Joshua Saloman, a senior author of the study, said, “These effects constitute a major positive outcome from the ACA. Our study suggests that insurance expansion is likely to have a large and meaningful effect on diagnosis and management of some of the most chronic illnesses affecting the U.S. population.”

But instead of insurance expansion, Republicans could significantly reduce coverage. Even John Kasich, right-wing governor of Ohio and one of the many Republicans who lost to Donald Trump in the 2016 GOP presidential primary, sounded a lot like a Democrat when he said that while there is “room for improvement” with the ACA, he was worried about what would happen to “these people who have very high cholesterol” if it is repealed without a solid replacement.

6. Asthma

Before the ACA, the term “pre-existing condition” as defined by health insurance companies was far-reaching; anything from multiple scleroses to kidney disease to anemia was grounds for rejecting an application for coverage. For people with asthma, obtaining health insurance was difficult or impossible. 17.7 million adults, according to the Centers for Disease Control, suffer from asthma in the U.S., and when asthma is not treated or controlled, it can become life-threatening (in 2014, CDC attributed more than 3600 deaths annually in the U.S. to asthma).

In 2013, a Harvard Medical School study cited lack of health insurance as the main reason asthma care for young adults deteriorated when they turned 18; emergency room visits became more frequent, and medications often became cost-prohibitive. But with the ACA’s implementation, young asthmatics could stay on their parents’ health plans until 26—and asthmatics, regardless of age, could not legally be refused coverage because of their condition. With full ACA repeal, however, it could once again become legal for insurance companies to deny coverage to asthmatics. And even partial ACA repeal could make asthma care cost-prohibitive.

While ACA repeal is likely, it remains to be seen what, if anything, Republicans would replace it with. Rep. Steve King has made it clear he couldn’t care less if the ACA is repealed without a replacement. However, Rep. Tom Price, President Trump’s nominee for secretary of the U.S. Health and Human Services Department, has proposed replacing it with a plan that would eliminate Medicaid expansion, thus making coverage more expensive for Americans with preexisting conditions. And President Trump has promised that after the ACA, Americans can look forward to more comprehensive coverage at much lower prices. But it’s an empty promise because he has yet to offer any specifics.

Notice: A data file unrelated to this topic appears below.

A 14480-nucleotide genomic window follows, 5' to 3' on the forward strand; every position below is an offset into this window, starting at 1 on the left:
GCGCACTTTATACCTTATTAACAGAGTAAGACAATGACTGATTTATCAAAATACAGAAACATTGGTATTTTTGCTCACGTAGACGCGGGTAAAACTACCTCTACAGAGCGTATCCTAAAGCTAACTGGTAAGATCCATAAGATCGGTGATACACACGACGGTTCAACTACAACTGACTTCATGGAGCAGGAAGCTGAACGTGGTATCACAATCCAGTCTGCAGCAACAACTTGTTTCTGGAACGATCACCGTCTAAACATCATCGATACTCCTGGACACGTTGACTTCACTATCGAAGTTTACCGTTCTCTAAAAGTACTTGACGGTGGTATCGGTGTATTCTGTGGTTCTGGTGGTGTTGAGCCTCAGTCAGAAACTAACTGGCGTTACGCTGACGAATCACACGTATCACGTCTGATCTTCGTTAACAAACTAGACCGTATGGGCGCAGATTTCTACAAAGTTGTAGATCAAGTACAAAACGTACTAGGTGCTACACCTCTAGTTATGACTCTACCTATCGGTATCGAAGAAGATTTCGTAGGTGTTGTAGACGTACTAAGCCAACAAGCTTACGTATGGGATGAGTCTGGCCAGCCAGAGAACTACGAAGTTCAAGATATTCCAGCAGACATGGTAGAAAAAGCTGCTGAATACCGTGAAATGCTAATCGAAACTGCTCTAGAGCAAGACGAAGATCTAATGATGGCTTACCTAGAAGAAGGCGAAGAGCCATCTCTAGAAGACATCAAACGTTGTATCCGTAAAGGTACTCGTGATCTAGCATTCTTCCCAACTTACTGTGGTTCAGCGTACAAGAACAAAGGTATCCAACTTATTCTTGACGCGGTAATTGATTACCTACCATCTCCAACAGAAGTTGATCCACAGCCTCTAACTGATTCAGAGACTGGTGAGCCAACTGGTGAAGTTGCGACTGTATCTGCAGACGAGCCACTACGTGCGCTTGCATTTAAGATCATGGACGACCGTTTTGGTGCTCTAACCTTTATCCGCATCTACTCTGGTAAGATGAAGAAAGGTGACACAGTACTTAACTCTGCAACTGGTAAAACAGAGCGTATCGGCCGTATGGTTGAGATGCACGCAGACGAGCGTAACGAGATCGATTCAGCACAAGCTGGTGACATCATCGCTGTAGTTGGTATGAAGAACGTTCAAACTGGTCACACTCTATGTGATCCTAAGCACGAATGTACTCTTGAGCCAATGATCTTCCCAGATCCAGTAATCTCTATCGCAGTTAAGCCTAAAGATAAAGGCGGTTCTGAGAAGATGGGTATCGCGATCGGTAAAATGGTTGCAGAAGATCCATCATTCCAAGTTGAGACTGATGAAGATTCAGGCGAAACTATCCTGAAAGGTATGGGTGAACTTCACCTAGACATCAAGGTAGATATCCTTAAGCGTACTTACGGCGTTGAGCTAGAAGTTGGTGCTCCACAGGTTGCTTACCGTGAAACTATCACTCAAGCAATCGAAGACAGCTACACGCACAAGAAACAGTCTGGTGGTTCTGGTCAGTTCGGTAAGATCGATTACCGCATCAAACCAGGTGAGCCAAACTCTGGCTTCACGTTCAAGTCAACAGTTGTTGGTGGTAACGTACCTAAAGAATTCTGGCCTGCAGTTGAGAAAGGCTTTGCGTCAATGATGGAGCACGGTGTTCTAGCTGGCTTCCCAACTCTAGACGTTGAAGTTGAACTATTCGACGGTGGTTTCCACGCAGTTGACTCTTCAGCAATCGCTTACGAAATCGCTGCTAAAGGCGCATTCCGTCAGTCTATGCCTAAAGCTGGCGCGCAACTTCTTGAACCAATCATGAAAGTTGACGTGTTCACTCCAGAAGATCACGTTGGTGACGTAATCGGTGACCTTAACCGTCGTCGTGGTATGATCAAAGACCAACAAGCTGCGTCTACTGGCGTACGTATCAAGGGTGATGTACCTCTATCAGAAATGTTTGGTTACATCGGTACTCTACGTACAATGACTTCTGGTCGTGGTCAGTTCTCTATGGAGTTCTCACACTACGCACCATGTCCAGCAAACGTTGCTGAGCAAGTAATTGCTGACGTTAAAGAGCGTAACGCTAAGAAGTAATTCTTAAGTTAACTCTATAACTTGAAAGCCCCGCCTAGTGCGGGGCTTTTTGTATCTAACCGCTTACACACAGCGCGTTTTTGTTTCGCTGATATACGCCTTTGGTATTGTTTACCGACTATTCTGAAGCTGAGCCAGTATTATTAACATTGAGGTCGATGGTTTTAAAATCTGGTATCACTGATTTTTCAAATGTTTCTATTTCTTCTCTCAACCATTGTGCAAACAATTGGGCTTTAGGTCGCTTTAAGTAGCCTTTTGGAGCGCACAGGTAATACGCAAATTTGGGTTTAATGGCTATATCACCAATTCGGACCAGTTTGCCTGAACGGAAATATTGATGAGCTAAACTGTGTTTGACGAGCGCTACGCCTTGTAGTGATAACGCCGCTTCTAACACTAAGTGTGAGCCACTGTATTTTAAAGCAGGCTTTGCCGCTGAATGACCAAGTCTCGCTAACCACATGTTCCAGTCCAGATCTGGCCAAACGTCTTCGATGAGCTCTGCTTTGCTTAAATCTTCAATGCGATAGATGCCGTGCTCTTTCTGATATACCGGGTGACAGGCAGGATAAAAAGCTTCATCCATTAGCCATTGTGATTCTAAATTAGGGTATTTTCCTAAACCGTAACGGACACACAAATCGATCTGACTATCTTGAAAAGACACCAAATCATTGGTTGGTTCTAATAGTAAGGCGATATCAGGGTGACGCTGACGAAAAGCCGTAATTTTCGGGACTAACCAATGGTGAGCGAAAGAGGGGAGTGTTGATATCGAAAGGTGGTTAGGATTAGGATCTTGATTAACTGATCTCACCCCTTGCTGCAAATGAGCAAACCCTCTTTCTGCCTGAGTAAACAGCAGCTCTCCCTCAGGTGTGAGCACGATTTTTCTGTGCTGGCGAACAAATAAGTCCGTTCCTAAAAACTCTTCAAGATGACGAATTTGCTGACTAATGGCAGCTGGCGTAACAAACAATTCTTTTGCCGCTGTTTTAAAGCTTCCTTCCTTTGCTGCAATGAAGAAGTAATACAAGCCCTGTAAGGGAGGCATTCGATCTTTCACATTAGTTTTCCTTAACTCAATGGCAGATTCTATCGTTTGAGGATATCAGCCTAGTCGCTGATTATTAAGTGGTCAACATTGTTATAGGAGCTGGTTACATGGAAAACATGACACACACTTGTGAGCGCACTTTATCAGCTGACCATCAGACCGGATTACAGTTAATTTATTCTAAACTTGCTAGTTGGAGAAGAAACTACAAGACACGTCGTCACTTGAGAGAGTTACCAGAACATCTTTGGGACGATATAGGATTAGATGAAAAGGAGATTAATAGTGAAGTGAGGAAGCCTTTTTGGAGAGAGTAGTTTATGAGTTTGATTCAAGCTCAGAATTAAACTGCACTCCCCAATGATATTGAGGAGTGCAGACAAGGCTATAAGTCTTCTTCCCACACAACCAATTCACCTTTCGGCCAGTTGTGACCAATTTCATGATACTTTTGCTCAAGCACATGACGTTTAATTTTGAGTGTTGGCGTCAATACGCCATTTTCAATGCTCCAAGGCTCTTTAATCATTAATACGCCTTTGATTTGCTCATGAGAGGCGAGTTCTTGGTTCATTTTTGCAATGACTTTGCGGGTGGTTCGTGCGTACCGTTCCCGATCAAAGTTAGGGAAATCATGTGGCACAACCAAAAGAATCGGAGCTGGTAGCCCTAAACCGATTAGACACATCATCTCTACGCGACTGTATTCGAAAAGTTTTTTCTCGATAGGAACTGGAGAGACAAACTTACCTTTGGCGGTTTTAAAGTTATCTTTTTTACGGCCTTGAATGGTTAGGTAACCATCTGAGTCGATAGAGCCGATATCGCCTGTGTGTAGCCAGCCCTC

In other words, Republican plans for an ACA alternative range from terrible to woefully inadequate to nonexistent. To make matters worse, Rep. Paul Ryan is still pushing for Medicare privatization, meaning that Americans who suffer from ACA repeal could be facing additional hardships if they live to see 65. With Republicans going out of their way to make access to health care difficult or impossible for millions of Americans, the future looks grim for anyone suffering from cancer, HIV, hypertension or other potentially deadly illness.

Alex Henderson’s work has appeared in the L.A. Weekly, Billboard, Spin, Creem, the Pasadena Weekly and many other publications. Follow him on Twitter @alexvhenderson.

http://www.alternet.org/personal-health/6-diseases-could-skyrocket-or-become-far-more-deadly-if-affordable-care-act-repealed?akid=15228.265072.2xuNye&rd=1&src=newsletter1072659&t=4

Life expectancy plunges for low-income Americans

By Andre Damon
29 September 2015

The gap in life expectancy between higher and lower-income Americans has soared in recent decades, according to the results of a new study commissioned by the US Congress.

In particular, the study, published this month by the National Academies of Sciences, Engineering and Medicine, reveals a sharp drop in life expectancy for poorer Americans.

Men in the top fifth of the income distribution have had their life expectancy at age 50 grow from 81.7 years for those born in 1930 (aged 50 in 1980) to 88.8 years for those born in 1960 (aged 50 in 2010). Meanwhile, the poorest fifth of men have had their life expectancy fall from 76.6 years for those born in 1930 to 76.1 years for those born in 1960.

As a result, there is now a life expectancy gap of more than 12 years between the poorest and wealthiest men, compared to a gap of just over five years three decades ago.

The changes are even more dramatic for women. Life expectancy at age 50 for the poorest fifth of women has fallen from 82.3 years for those born in 1930 to 78.3 years for those born in 1960. Meanwhile life expectancy for top-earning women has grown from 86.2 years to 91.9 years for the same period.

Over the past three decades, the gap in life expectancy at age 50 between the poorest and wealthiest women has increased from less than four years to more than 13 years.

The growing discrepancy in life expectancy between the rich and poor is the result of decades of attacks on workers’ jobs, wages and living standards, as well as social programs that benefit low-income households, such as food stamps, Welfare and Medicaid. While the rich have access to the best healthcare that money can buy, the poor are left with substandard care that they cannot afford.